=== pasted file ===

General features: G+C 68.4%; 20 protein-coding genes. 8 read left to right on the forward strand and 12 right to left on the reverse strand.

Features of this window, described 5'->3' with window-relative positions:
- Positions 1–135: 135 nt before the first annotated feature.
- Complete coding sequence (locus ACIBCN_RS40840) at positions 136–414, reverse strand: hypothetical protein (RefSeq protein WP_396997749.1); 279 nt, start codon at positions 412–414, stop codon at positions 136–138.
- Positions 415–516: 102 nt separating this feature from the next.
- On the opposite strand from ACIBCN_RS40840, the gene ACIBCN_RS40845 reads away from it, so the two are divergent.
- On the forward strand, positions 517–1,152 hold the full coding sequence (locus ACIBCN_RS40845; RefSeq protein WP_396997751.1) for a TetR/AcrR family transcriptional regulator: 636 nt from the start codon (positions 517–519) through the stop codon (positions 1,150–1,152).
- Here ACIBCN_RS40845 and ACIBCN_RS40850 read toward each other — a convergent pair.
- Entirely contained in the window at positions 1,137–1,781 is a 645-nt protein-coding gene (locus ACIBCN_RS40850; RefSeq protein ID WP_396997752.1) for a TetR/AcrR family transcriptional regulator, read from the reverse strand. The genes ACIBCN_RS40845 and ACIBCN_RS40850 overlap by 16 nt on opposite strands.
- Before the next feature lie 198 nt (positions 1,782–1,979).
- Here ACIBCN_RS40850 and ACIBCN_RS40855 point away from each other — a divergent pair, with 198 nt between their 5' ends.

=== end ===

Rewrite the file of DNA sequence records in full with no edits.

General features: G+C 68.4%; 20 protein-coding genes. 8 read left to right on the forward strand and 12 right to left on the reverse strand.

Features of this window, described 5'->3' with window-relative positions:
- Positions 1–135: 135 nt before the first annotated feature.
- Complete coding sequence (locus ACIBCN_RS40840) at positions 136–414, reverse strand: hypothetical protein (RefSeq protein WP_396997749.1); 279 nt, start codon at positions 412–414, stop codon at positions 136–138.
- Positions 415–516: 102 nt separating this feature from the next.
- On the opposite strand from ACIBCN_RS40840, the gene ACIBCN_RS40845 reads away from it, so the two are divergent.
- On the forward strand, positions 517–1,152 hold the full coding sequence (locus ACIBCN_RS40845; RefSeq protein WP_396997751.1) for a TetR/AcrR family transcriptional regulator: 636 nt from the start codon (positions 517–519) through the stop codon (positions 1,150–1,152).
- Here ACIBCN_RS40845 and ACIBCN_RS40850 read toward each other — a convergent pair.
- Entirely contained in the window at positions 1,137–1,781 is a 645-nt protein-coding gene (locus ACIBCN_RS40850; RefSeq protein ID WP_396997752.1) for a TetR/AcrR family transcriptional regulator, read from the reverse strand. The genes ACIBCN_RS40845 and ACIBCN_RS40850 overlap by 16 nt on opposite strands.
- Before the next feature lie 198 nt (positions 1,782–1,979).
- Here ACIBCN_RS40850 and ACIBCN_RS40855 point away from each other — a divergent pair, with 198 nt between their 5' ends.